Mat Elmore's car insurance company just got him out of a $75 parking ticket.
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Naturally, that makes Elmore a big fan of MetroMile, the San Francisco-based auto insurance company that charges for coverage based solely on miles driven, which it monitors via a wireless device plugged into a car's diagnostics port.
As insurers angle for new customers for their high-tech monitoring systems, extras like avoiding tickets may come to mean as much as potential discounts.
MetroMile's recently introduced app monitors fuel mileage and engine health, can find a car in a crowded parking lot - and warns Chicagoans like Elmore if they've parked in a street-sweeping zone.
“The app warned us of street sweeping and saved us from a ticket the first morning of the city's street sweeping in April,” Elmore says.
Street sweeping tickets are a huge issue for city dwellers. In 2012, for instance, tickets related to street sweeping were far and away the most commonly issued ticket in San Francisco. Over 520,000 were written at almost $60 a pop.
“I see MetroMile as a natural evolution of the influence of Big Data on all industries; this just happens to be for car insurance,” Elmore says. “Could someone hack into MetroMile's database and track my travel via my car? Sure, but the data I'm receiving about my own behavior is valuable to me.”
Convenience, and Maybe a Discount, Too
Most big auto insurance companies have some form of usage-based insurance (UBI), and mileage is the primary factor in determining car discounts in all of them. They monitor mileage through a plug-in device, through a telematics system such as OnStar, or via a smartphone app.
But the devices that track miles can gather a huge amount of other data.
Some of it can further discount your rates. Progressive's Snapshot plug-in, for example, device collects information on the time of day you drive and how often you brake hard, lowering or raising the discount as appropriate.
Some of it can be used to coach your driving habits but doesn't affect your rates at all. State Farm's Driver Feedback app scores a driver on acceleration, braking and cornering safety. Liberty Mutual's FuelIQ app coaches drivers toward better gas mileage. Elmore says he's looking forward to a greenhouse gas calculator in the works for MetroMile's app.
Some use your location to make your day easier. Esurance's smartphone app will find the nearest cupcakes for you. Allstate's Good Hands app will dispatch a tow truck.
But in order to warn you when the street sweeper is headed your way, or to find the nearest cupcake, your app needs to know exactly where your car is at all times.
Big Data is Hard to Resist
U.S. insurers don't actively track your location for rating purposes, at least not yet. Even MetroMile's GPS capability can be switched off, since the device's primary purpose is tracking the number of miles driven.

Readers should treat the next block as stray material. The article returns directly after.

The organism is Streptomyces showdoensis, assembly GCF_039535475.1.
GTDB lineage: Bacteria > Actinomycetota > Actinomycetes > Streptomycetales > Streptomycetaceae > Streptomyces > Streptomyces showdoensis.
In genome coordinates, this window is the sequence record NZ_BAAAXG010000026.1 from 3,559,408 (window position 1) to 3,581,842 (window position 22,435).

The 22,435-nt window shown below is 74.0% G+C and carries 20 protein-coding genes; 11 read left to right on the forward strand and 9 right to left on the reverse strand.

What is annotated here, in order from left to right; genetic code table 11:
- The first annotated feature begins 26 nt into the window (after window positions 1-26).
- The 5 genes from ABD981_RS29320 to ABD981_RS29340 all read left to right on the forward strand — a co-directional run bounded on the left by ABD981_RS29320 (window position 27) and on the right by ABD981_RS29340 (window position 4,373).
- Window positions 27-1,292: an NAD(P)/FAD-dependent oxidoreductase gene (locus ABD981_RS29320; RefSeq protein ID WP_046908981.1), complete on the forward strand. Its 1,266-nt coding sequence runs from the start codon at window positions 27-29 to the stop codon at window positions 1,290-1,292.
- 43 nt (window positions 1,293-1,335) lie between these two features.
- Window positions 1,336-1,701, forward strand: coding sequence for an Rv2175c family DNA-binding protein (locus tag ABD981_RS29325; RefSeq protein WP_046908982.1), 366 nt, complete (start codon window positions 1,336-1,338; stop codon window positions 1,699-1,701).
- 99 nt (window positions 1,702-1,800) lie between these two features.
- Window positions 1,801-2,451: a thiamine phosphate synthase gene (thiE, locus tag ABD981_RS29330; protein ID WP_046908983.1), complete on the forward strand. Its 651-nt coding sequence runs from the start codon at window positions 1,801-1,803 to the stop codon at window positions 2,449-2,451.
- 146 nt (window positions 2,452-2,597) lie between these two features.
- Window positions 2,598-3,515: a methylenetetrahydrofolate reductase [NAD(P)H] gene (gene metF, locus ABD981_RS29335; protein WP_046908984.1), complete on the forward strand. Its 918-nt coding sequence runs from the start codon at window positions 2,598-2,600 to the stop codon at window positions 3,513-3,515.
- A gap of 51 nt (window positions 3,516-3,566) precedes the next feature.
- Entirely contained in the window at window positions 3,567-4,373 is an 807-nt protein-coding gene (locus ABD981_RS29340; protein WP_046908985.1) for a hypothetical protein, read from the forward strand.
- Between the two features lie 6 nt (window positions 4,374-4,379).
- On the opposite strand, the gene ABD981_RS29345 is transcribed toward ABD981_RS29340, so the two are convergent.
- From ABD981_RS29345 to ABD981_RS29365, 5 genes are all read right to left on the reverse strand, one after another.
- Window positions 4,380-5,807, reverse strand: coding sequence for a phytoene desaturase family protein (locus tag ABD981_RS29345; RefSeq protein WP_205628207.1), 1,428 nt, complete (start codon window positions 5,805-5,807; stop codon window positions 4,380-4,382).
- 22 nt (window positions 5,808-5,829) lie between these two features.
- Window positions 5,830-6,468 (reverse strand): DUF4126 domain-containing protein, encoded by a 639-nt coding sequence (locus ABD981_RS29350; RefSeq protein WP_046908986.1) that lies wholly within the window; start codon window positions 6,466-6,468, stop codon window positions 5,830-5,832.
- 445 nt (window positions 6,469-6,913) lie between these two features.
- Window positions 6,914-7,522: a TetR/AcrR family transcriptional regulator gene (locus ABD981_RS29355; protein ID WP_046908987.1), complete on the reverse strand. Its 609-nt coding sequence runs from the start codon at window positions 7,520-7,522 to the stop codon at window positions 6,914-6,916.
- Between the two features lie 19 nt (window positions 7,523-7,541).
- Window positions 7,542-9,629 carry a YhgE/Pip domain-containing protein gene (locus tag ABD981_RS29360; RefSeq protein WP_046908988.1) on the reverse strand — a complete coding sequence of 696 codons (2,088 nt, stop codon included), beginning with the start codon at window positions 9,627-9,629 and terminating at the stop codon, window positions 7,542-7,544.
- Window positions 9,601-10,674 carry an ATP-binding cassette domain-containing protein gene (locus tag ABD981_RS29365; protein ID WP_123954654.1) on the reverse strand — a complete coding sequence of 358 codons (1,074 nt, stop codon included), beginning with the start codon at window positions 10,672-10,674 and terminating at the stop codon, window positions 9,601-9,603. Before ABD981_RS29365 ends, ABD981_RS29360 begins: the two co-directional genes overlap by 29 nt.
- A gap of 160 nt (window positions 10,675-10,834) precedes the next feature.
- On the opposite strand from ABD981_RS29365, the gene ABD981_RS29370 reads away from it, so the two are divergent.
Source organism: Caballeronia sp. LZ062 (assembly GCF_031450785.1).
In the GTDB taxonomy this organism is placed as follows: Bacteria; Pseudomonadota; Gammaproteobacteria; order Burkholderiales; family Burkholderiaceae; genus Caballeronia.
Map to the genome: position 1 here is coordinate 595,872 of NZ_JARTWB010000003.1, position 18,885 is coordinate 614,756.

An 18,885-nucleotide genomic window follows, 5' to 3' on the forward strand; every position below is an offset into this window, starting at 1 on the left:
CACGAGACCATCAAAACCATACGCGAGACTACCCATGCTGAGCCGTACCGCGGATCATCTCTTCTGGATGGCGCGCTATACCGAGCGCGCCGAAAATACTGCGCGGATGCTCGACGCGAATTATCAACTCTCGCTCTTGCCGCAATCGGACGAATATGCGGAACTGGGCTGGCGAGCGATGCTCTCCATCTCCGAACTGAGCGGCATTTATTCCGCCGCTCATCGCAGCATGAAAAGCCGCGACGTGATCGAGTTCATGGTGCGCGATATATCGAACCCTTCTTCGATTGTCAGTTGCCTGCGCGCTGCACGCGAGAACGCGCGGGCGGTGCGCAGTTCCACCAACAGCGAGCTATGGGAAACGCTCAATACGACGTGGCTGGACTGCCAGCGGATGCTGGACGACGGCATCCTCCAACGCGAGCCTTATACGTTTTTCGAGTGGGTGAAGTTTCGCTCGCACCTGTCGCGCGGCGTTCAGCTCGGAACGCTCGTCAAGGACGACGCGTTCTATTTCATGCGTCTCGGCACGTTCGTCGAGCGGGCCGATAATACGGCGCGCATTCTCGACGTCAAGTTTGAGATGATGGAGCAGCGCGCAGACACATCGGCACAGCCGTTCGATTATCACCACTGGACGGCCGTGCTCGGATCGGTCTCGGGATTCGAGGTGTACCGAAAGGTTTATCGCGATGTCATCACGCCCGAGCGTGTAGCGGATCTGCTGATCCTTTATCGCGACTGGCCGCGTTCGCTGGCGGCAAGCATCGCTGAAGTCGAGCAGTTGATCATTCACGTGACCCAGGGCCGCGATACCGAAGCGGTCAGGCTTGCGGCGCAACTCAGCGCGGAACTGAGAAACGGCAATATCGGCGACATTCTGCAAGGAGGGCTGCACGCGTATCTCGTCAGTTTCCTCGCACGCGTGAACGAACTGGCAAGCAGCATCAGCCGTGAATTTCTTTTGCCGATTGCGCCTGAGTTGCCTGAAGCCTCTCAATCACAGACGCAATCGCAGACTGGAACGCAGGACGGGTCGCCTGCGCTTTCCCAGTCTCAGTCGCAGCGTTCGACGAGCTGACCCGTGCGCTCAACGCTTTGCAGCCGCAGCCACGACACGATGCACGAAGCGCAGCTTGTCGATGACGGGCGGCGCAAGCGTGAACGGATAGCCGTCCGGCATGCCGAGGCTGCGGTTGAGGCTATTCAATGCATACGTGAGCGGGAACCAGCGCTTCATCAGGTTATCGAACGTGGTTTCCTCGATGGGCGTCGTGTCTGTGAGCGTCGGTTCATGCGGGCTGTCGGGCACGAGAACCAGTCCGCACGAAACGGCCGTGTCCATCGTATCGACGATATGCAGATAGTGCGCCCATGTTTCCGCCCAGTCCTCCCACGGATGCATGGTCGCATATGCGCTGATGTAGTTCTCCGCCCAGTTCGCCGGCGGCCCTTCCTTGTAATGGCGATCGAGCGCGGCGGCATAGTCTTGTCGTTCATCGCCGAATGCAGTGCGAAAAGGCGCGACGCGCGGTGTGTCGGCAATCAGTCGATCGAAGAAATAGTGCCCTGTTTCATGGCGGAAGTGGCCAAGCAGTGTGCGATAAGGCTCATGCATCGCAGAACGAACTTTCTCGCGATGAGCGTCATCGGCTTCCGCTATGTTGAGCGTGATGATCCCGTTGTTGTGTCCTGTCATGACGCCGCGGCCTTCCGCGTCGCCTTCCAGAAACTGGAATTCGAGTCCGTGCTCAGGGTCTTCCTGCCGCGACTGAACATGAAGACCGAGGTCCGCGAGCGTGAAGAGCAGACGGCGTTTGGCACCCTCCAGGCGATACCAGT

Yet few experts expect that the potential of location data will remain untapped.
“Tapping into an insurer's big data repository, usage-based pricing models like pay-as-you-drive (PAYD) could be refined to be based on driving behavior, routes traveled, the claim history for a stretch of road, weather patterns, and even the other drivers on that route and then packaged as a new auto insurance product through the power of mobile intelligence,” writes Ellen Carney, a principal analyst at Forrester Research, in a 2012 report.
Progressive has already logged 10 billion miles' worth of data from its Snapshot program. While previous versions didn't incorporate GPS data, the company is testing new devices that do.
In Britain, where UBI is more widely accepted than in the U.S., industry experts foresee the day when drivers could be refused coverage for not using telematics.
“There will be reasons for people opting out - perhaps because they are bad drivers, or unhappy with the privacy element, or have an old car,” Tom Ellis of insurance website GoCompare told the British Insurance Brokers Association. “But they will have to accept a higher premium to insure their car.”
Will Mileage Tracking Save You Money?
It's the promise of discounts that currently lures most U.S. drivers to UBI.
The ideal customer for MetroMile, which currently operates in California, Washington, Oregon and Illinois, drives less than 10,000 miles a year. Drivers are charged a base rate between $30 and $60 a month and mileage charges of 3 to 6 cents a mile.
CEO Dan Preston says the average customer saves over $400 per year.
Elmore, who switched from Geico, seems on track to hit that figure, “My conservative overall savings estimate is about $360 a year but it could be a lot more.”
MetroMile customers get a variable monthly bill, depending on how much they drive.
Drivers who use other insurance companies' UBI programs get a discount that covers an entire renewal period, based on the data submitted over time. Discounts range from nothing - if your driving doesn't measure up - to as much as 45%; most carriers will give you a discount of 5 or 10 percent just for signing up, though. (See “How to compare auto insurance companies.”)
Yet Thomas Hallauer of Ptolemus Consulting says UBI will have to mean more than just discounts.
“The pricing decision is not a discount decision,” he told reporter Susan Kuchinskas for a Telematics Update white paper. “It's how do you change the offering to make it enticing?"
The original article can be found at Insurance.com:Cut your insurance bill --and find cupcakes